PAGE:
The navigator function works well—this writer tested it in Delhi, Mumbai and Bangalore—and you can use an easy-mount holder to attach it to the windscreen of your car. The voice guidance comes not with an alien westernised accent but with what seems like Indian voices speaking in English or Hindi and is fairly easy to follow. The maps—supplied by Navteq, the Geographical Information Systems (GIS) company that recently merged with Nokia—are fairly accurate although in some of the NCR areas, like Gurgaon, the details are absent.
As well as navigation, the 6110 does everything else fairly well. Its audio quality is superb and it has a good music player (although the earphones that come with it are ordinary). The message reader facility, which enables you to listen to your text or e-mail messages read out, is a nifty new feature but the software’s encounters with some words and names can be quite hilarious!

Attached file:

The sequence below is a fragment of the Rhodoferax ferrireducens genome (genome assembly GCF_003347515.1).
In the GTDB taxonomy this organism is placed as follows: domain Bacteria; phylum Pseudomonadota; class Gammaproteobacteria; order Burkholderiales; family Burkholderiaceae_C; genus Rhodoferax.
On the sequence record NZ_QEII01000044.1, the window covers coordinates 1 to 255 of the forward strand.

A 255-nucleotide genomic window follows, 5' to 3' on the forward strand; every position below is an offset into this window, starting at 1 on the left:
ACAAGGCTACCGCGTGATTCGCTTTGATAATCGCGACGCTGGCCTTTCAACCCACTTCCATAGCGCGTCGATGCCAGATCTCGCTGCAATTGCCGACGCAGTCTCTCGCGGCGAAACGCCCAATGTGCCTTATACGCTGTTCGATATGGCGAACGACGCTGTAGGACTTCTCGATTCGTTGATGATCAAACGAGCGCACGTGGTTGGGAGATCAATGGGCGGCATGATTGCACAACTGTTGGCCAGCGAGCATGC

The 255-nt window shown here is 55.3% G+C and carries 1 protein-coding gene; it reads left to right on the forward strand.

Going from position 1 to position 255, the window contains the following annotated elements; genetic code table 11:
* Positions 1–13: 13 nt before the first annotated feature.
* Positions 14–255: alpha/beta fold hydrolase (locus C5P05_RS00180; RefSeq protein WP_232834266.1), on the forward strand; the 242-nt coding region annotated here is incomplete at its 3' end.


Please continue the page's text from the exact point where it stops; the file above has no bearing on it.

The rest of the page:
All in all, for around Rs 14,500 (plus Rs 390 for a carcharger and Rs 2,070 for the easy mount holder), you get a neat little phone that’s also a guide map.
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